Adding Emotions

The Emotional Tweaks settings let you change the emotion that the figure uses while speaking. The six available emotions are anger, disgust, fear, joy, sadness and surprise. You can create even more emotions by combining these sliders to different extents. Figure 7 shows a look created by combining anger and disgust.

[Figure 6] Eye movement during speech (left) and [Figure 7] Anger and disgust (right). 

Animating Speech

Once you've loaded a sound file and have configured the Talk Designer, you can animate the spoken sound file using the Apply button. After the keyframes are generated, you can drag the Timeline in the Animation Controls to see the resulting animation sequence.

Animate a Figure Talking

1. Open Poser with the default figure visible and change the camera to focus on the head.

2. Select the Window, Talk Designer menu to open the Talk Designer palette.

3. Click on the Sound file Load File button and locate the Bye Bye Now.wav file and load it.

When the sound file loads, the end frame is automatically set to coincide with the length of the sound file.

[Figure 8] Speaking figure.

  • 4. In the Supplemental text area, type in the words that the sound file repeats.

5. Click on the Load File button for the Viseme Map file and locate the SimonG2Viseme-Map.xml file from the LipSync folder where Poser is installed.

6. Keep the Eye Blink Rate set to 12.5 and enable both the Create Eye Motion and the Create Head Motion options. Click the Apply button.

7. Click the Play button and enable the Loop option in the Animation Controls to see the resulting animation.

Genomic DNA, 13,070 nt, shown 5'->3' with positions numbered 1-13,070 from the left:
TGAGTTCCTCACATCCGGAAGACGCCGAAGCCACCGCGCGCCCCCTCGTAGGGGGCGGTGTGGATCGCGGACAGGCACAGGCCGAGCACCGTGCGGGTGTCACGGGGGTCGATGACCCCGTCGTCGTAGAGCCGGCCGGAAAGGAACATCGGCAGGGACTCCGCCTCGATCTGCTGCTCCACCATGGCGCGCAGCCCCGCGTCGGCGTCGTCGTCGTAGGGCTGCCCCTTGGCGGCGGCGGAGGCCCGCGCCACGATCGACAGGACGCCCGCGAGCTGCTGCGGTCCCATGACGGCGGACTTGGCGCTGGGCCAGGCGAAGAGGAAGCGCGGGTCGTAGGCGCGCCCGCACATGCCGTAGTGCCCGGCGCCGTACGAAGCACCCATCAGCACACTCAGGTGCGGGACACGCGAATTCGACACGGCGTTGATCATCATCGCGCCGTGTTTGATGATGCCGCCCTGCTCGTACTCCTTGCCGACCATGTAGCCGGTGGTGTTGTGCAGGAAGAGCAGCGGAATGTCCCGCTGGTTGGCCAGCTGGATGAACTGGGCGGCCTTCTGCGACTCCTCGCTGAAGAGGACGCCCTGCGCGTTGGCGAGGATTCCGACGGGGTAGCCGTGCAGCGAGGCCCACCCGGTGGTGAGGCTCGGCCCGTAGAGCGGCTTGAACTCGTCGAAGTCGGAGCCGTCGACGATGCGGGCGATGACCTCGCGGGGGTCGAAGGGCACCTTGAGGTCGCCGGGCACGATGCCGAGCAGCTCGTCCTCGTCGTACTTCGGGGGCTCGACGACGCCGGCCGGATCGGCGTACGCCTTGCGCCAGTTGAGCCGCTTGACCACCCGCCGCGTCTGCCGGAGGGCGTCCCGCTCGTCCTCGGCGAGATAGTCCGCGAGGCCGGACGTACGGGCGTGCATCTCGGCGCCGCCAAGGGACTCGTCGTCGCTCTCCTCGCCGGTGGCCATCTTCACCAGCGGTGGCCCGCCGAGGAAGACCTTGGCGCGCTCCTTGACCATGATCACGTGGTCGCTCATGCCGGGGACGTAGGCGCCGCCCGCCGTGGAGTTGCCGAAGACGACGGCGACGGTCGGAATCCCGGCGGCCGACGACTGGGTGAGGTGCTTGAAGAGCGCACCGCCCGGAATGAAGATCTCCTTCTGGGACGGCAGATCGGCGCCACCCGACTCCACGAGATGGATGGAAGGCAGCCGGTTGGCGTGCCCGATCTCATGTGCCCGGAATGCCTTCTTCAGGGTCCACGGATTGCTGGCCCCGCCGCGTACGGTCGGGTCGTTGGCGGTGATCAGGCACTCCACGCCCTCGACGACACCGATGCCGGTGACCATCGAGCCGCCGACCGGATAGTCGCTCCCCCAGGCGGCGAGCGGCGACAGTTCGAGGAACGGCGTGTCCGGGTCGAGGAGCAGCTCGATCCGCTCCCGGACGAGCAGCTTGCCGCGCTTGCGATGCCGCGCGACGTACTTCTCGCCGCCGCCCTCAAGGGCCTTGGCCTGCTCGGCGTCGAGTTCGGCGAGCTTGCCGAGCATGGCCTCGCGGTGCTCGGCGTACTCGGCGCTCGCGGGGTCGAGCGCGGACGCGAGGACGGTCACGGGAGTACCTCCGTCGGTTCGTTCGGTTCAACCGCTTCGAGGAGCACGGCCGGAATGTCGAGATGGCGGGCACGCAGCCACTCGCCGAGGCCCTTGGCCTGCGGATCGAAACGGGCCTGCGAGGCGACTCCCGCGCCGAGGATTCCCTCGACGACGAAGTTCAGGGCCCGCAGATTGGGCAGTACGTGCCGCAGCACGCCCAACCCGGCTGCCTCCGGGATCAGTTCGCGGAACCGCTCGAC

The keyframes needed to make the figure speak are added to the scene, as shown in Figure 8.

8. Select File, Save As and save the file as Speaking figure.pz3.

Find out more about how to put the power of Poser 7 to work as you learn how to use the new Talk Designer to automatically sync facial animations to an audio track, combine the power of Poser 7 with other software packages, create new motions using the new animation layers feature and much more. Check back to VFXWorld frequently to read new excerpts.

Poser 7 Revealed: The e frontier Official Guide by Kelly L. Murdock. Boston, MA: Thomson Course Technology, 2007. 592 pages with illustrations. ISBN 13: 978-1-59863-296-5; ISBN 10: 1-59863-296-5 ($29.99).

Kelly L. Murdock has a background in engineering, specializing in computer graphics. He has worked on several large-scale visualization projects, created 3D models for several blockbuster movies and has worked as a freelance 3D artist and designer. Murdock is the author or co-author of several books, including seven editions of the 3ds Max Bible, two editions of the Illustrator Bible, Adobe Creative Suite Bible, Maya 7 Revealed, LightWave 3D 8 Revealed and Poser 6 Revealed. He works with his brother at his co-founded design company, Logical Paradox Design.